by James Schrader
New York, USA
In 1974 my college roommates, Steve, Craig, and I drove to Yonkers from upstate New York to take Steve home for spring break. Returning, Craig and I took toll-free roads to conserve funds.
Sunday evening we got $5.00 worth of gas on a side road, saving 35 cents between us for one upcoming toll road. A mile later we heard a terrible grinding noise under the car, the brakes quit, and we rolled to a stop on a dark, deserted back road. The axle had separated.
With little traffic, we decided we had to flag down the next car and ask for help. When a car came we stood in the roadway. After we explained our problem to the husband and wife who stopped, Craig went with them to find help while I stayed with the car. Soon a Trooper stopped, put up flares, and radioed for a tow truck. Even though Craig had gone for help, he said he must move the car as soon as possible for safety. Half an hour later a tow truck arrived — and Craig was riding with the driver!
By 10:30 p.m. the tow truck driver had us at his garage. We said we’d sleep in our station wagon, but he’d have none of that, and brought us to a small trailer by his house. He gave us blankets and pillows for the night.
The next morning we woke to a knock. When I opened the door, a woman introduced herself as the tow truck driver’s wife. She brought us into her home, gave us juice and eggs, saying her husband left to work on the car two hours earlier. She drove us to the station, where we thanked her over and over.
We learned the bill would be $65.00. We had no credit cards, no way of getting money other than our parents driving down — but they were at work.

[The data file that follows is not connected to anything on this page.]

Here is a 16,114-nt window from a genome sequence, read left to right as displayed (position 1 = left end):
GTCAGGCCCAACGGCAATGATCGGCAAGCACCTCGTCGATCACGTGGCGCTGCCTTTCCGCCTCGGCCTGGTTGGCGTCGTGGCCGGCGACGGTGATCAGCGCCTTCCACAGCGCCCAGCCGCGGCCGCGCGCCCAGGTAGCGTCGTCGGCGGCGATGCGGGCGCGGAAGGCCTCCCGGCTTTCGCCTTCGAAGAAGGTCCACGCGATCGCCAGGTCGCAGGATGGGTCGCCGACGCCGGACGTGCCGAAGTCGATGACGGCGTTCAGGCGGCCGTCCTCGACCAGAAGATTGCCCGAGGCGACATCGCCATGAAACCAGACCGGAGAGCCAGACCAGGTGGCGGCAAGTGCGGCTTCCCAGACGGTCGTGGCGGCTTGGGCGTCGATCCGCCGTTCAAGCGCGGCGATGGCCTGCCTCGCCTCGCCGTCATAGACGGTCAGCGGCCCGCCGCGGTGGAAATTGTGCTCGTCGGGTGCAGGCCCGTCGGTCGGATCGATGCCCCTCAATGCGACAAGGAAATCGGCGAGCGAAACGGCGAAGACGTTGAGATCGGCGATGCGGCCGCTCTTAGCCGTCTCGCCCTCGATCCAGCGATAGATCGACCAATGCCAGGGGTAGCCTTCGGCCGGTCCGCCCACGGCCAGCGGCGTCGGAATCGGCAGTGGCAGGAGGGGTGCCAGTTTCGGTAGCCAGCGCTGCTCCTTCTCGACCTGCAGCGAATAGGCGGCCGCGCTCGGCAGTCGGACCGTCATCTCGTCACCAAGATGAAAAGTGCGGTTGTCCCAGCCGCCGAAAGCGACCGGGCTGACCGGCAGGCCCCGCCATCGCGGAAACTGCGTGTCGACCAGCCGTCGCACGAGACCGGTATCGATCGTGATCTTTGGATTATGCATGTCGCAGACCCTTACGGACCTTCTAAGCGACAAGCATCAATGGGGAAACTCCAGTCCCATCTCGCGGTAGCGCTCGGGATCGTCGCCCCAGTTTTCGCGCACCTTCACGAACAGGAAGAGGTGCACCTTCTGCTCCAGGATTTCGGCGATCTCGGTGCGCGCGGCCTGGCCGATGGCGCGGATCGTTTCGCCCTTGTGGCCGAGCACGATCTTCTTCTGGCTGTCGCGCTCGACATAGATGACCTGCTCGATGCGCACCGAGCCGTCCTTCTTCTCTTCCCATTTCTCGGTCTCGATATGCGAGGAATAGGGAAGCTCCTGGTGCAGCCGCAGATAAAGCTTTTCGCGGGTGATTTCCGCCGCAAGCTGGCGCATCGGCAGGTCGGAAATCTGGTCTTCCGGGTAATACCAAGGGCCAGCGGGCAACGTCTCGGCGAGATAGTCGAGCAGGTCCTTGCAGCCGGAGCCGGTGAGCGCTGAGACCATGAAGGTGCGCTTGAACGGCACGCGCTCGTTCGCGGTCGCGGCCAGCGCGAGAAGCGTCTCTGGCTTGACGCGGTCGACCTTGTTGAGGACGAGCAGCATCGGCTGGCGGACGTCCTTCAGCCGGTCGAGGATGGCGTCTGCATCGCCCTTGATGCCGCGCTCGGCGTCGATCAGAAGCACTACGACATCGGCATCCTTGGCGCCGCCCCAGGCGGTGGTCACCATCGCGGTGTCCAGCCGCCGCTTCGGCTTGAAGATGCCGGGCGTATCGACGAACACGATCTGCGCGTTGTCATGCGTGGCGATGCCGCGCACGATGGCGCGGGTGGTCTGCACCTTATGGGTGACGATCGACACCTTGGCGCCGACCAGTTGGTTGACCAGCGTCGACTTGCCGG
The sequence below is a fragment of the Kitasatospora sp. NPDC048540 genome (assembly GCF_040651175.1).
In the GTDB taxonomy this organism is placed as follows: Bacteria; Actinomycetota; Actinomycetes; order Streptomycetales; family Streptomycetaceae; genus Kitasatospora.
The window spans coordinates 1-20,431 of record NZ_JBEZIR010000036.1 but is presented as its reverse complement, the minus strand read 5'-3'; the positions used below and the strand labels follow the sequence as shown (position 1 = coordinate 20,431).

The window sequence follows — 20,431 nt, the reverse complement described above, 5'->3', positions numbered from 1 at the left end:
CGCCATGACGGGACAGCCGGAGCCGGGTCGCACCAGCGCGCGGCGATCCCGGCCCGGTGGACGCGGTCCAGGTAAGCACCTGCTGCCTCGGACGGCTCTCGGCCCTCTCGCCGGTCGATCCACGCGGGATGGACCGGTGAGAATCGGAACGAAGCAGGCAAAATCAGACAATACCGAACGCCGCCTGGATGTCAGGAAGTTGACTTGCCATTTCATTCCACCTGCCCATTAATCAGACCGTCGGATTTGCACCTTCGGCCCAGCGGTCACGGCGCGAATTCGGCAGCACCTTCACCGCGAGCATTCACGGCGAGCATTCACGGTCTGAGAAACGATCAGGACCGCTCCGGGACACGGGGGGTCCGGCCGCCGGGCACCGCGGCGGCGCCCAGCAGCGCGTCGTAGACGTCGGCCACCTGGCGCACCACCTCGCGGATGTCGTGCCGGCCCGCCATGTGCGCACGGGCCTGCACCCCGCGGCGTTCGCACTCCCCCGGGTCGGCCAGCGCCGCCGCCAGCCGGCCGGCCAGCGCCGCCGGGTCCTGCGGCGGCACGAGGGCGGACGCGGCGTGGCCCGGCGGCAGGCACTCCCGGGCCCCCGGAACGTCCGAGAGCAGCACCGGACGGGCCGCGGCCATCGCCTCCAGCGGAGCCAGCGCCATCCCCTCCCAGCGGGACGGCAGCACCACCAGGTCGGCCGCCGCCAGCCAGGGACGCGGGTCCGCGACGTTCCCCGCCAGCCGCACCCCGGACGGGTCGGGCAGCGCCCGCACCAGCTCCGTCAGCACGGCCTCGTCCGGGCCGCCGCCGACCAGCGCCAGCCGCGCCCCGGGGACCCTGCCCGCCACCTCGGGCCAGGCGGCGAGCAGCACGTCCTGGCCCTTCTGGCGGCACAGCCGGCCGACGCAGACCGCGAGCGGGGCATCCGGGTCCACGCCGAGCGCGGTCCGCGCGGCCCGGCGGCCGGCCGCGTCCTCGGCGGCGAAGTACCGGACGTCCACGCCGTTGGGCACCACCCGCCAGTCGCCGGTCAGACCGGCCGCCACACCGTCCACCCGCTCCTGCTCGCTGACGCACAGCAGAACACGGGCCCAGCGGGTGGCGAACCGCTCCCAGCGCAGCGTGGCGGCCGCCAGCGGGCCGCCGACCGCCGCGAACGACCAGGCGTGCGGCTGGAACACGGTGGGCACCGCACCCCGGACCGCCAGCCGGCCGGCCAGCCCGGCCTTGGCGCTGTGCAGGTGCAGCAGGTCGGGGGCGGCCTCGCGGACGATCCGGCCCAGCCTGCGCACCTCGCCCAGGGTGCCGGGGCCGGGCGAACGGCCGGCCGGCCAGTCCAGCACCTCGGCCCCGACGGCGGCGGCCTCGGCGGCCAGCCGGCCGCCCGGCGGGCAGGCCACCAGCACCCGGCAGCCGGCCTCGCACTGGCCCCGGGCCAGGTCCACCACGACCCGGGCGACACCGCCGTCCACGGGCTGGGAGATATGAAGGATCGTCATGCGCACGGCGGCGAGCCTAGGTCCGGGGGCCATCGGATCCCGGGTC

The couple we’d flagged down had given Craig a number to call if we needed anything. So we called, and the husband gave us a restaurant
address, saying, “Come by, I’ll see what I can do”. With the car fixed late that morning, Craig stayed behind as ‘security’ while I drove to
the small roadside diner.
I asked for the owner, we sat, and I described our predicament. He asked what I had for collateral. I had 35 cents, my license and the car
registration. He said the registration was enough, opened the cash register and handed me $65.00!
After thanking him many times, I picked up Craig, paid the bill, and we drove home. My Mom sent a check immediately, and the registration arrived by mail a few days later.
Though time has erased their names, I’ve never forgotten what the people who helped us did. Since then I’ve always helped people in tight spots, and never been disappointed. I’m still trying to give back to others what I got a long time ago.
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1 thought on “If You Need Anything”
This is a wonderful story of many people going “above and beyond” to help others. But, for me, the best part is that the author learned the lesson at a relatively young age and has carried on to help others. I suspect that that is the greatest way he can honor those who helped him and his roommates.
Thanks for the life example, James.